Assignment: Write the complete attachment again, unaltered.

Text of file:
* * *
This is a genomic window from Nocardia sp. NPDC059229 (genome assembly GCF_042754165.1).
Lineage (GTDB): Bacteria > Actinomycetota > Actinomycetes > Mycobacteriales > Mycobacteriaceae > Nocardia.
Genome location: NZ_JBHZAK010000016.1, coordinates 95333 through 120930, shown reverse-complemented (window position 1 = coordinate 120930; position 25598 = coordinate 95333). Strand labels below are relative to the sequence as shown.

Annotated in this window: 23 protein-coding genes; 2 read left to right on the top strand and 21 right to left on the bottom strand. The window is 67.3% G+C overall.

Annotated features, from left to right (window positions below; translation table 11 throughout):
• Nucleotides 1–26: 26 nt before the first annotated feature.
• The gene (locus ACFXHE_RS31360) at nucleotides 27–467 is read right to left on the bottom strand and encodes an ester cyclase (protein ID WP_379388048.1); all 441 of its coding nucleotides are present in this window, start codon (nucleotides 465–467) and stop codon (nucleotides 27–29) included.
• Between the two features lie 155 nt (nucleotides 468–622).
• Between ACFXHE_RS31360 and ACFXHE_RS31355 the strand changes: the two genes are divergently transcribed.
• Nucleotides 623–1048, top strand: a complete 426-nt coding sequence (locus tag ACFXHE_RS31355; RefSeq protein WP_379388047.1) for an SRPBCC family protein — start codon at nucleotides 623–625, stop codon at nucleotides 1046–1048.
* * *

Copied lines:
This is a genomic window from Nocardia sp. NPDC059229 (genome assembly GCF_042754165.1).
Lineage (GTDB): Bacteria > Actinomycetota > Actinomycetes > Mycobacteriales > Mycobacteriaceae > Nocardia.
Genome location: NZ_JBHZAK010000016.1, coordinates 95333 through 120930, shown reverse-complemented (window position 1 = coordinate 120930; position 25598 = coordinate 95333). Strand labels below are relative to the sequence as shown.

Annotated in this window: 23 protein-coding genes; 2 read left to right on the top strand and 21 right to left on the bottom strand. The window is 67.3% G+C overall.

Annotated features, from left to right (window positions below; translation table 11 throughout):
• Nucleotides 1–26: 26 nt before the first annotated feature.
• The gene (locus ACFXHE_RS31360) at nucleotides 27–467 is read right to left on the bottom strand and encodes an ester cyclase (protein ID WP_379388048.1); all 441 of its coding nucleotides are present in this window, start codon (nucleotides 465–467) and stop codon (nucleotides 27–29) included.
• Between the two features lie 155 nt (nucleotides 468–622).
• Between ACFXHE_RS31360 and ACFXHE_RS31355 the strand changes: the two genes are divergently transcribed.
• Nucleotides 623–1048, top strand: a complete 426-nt coding sequence (locus tag ACFXHE_RS31355; RefSeq protein WP_379388047.1) for an SRPBCC family protein — start codon at nucleotides 623–625, stop codon at nucleotides 1046–1048.